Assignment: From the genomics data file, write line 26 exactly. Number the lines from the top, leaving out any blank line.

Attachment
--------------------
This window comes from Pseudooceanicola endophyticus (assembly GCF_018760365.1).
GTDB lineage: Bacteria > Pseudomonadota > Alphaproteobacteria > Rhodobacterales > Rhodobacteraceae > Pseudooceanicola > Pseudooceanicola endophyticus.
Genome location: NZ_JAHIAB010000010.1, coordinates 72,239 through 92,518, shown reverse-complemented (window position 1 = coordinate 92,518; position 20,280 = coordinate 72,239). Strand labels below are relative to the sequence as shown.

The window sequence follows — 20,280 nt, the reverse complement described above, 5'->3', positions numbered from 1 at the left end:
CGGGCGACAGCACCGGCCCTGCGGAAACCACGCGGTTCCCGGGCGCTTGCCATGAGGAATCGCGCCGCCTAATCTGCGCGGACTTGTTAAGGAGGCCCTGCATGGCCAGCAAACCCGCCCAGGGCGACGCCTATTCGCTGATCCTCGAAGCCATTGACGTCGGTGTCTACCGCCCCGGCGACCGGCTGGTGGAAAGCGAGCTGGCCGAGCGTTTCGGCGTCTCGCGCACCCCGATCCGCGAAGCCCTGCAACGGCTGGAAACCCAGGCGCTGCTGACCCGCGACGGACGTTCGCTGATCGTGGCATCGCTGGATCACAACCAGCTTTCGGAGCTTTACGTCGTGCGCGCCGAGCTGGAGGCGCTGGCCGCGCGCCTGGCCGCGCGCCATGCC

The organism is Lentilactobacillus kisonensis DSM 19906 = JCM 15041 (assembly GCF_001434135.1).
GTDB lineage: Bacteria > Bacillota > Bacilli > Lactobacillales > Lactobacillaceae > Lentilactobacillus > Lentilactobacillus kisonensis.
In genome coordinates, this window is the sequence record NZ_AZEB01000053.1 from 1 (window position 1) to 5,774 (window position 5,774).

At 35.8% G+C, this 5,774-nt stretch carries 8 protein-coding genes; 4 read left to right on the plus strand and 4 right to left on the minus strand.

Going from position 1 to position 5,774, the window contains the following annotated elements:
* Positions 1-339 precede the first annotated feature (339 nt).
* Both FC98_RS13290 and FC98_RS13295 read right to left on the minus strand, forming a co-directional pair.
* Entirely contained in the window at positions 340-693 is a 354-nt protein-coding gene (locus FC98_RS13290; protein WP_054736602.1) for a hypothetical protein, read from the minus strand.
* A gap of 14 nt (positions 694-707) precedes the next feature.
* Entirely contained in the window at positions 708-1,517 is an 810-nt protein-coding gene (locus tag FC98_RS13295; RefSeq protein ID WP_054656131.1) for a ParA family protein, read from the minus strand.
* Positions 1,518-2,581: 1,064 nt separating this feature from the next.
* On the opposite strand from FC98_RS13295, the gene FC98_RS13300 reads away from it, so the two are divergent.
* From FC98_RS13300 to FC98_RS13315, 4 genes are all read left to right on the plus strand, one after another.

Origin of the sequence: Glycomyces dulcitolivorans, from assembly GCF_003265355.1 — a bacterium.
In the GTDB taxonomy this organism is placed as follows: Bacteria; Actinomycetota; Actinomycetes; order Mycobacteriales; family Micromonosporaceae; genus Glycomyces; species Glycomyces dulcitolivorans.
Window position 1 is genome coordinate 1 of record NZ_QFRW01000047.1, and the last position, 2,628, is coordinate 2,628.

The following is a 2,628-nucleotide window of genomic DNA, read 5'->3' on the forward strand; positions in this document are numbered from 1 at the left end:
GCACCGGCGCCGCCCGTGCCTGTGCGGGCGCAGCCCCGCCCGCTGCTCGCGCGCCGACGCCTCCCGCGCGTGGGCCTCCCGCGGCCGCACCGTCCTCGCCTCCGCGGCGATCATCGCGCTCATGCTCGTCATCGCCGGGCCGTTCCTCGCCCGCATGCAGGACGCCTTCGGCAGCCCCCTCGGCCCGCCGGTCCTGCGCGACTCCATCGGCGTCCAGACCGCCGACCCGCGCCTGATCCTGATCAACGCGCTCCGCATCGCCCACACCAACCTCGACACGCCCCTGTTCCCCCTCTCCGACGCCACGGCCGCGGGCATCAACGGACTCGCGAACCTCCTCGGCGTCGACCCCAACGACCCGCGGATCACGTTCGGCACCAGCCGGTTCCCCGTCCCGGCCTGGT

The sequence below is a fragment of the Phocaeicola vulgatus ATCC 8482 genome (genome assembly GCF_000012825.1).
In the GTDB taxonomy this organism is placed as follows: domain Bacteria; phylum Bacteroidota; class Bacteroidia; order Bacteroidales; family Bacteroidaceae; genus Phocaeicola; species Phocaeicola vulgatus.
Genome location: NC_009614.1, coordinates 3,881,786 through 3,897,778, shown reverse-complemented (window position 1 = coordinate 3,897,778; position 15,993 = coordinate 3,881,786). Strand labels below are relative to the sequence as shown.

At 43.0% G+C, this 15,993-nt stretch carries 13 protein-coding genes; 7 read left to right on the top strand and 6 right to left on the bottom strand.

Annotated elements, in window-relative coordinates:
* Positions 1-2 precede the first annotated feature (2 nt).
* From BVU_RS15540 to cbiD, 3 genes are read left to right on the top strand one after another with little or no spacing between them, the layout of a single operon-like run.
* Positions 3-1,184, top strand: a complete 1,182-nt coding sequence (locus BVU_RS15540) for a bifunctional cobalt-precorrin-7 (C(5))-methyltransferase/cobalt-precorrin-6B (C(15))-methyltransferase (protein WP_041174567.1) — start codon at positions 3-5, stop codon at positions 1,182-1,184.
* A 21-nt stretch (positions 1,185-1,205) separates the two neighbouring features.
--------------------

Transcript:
Genome location: NC_009614.1, coordinates 3,881,786 through 3,897,778, shown reverse-complemented (window position 1 = coordinate 3,897,778; position 15,993 = coordinate 3,881,786). Strand labels below are relative to the sequence as shown.